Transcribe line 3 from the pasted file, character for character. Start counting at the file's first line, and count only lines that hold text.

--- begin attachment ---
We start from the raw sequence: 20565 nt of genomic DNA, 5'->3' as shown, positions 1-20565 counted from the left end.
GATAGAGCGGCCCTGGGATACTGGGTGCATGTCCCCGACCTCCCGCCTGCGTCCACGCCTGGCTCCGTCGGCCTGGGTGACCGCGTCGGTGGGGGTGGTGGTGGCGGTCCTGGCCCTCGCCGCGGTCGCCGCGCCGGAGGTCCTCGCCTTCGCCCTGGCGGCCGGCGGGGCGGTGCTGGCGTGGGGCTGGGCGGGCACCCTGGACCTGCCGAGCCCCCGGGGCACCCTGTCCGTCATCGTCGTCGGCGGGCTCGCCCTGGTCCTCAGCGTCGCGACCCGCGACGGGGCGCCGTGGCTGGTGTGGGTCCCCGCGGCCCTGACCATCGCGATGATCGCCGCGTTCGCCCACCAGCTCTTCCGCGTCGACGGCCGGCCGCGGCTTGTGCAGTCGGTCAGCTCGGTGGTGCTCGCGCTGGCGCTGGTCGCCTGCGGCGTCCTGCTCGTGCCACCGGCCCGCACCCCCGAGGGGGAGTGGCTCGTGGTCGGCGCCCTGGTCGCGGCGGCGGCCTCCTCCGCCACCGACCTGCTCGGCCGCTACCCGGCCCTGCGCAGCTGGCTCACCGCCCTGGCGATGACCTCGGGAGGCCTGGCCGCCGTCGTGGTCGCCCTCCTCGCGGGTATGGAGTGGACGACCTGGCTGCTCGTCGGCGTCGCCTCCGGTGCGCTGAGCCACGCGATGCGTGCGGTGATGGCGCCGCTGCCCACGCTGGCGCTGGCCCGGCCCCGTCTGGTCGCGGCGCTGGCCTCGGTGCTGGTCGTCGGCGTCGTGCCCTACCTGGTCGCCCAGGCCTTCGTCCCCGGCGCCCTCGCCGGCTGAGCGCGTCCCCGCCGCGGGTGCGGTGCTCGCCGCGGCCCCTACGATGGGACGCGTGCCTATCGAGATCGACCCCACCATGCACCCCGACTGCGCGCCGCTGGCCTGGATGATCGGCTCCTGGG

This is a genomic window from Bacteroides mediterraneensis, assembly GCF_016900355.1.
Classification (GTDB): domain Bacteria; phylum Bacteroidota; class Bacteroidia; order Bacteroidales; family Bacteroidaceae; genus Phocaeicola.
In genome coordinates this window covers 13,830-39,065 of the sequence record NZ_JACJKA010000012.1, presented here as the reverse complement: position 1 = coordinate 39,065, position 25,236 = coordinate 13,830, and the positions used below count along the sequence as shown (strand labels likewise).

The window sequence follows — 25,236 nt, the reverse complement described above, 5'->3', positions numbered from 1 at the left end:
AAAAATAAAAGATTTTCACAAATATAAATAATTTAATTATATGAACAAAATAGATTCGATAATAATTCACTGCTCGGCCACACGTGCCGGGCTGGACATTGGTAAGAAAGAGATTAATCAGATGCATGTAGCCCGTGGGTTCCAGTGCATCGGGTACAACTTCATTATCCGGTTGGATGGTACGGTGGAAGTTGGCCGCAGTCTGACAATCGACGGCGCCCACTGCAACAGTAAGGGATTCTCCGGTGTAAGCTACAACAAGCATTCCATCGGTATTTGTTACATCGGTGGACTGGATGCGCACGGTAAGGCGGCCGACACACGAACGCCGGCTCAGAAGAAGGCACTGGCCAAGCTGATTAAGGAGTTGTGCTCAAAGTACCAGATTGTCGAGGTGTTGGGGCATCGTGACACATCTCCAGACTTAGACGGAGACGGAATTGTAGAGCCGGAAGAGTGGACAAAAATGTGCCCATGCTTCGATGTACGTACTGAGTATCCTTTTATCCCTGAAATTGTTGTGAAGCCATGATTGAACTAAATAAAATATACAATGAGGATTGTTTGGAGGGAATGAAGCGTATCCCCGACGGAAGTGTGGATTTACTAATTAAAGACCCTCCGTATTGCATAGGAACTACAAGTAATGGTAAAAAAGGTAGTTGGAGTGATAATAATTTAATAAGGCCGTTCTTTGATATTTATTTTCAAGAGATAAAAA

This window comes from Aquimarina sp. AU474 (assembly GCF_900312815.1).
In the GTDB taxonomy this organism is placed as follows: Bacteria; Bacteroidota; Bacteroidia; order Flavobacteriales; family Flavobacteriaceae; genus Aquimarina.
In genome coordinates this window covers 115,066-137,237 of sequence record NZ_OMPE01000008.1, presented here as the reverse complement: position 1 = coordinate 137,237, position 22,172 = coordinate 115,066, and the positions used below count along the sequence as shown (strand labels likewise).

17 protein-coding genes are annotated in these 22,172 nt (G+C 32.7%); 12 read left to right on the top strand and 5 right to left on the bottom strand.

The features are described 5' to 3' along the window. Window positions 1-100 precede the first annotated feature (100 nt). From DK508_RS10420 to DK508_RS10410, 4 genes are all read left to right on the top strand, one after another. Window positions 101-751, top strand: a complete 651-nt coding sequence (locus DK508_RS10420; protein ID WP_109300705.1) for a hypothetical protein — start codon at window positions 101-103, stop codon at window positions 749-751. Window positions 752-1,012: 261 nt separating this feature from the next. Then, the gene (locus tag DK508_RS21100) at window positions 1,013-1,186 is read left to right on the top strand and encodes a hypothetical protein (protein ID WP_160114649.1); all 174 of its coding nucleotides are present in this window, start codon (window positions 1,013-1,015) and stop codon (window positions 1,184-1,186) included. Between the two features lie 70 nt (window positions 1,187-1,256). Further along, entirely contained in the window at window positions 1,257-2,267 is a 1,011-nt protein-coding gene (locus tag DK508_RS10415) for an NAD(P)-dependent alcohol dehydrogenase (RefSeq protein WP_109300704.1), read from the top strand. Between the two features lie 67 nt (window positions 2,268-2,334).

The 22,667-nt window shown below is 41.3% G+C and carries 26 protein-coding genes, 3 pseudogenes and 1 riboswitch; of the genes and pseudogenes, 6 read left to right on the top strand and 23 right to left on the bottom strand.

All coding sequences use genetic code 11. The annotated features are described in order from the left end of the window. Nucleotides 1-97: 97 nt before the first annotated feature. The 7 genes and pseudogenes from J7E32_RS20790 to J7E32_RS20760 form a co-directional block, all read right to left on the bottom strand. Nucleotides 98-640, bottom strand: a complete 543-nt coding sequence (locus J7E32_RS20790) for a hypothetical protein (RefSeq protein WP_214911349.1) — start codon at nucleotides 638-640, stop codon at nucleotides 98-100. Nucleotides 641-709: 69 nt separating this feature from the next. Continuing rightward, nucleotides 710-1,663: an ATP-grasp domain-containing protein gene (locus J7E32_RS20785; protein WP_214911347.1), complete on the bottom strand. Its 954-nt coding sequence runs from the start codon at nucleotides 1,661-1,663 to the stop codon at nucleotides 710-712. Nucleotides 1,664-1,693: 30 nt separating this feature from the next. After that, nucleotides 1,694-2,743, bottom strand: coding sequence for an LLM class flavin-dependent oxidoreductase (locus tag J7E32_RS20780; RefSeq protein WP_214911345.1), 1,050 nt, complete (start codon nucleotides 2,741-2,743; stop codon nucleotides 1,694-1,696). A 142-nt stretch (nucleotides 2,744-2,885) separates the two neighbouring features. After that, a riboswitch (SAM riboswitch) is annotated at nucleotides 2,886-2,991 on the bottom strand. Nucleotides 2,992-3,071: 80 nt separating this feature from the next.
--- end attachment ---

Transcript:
This is a genomic window from Bacteroides mediterraneensis, assembly GCF_016900355.1.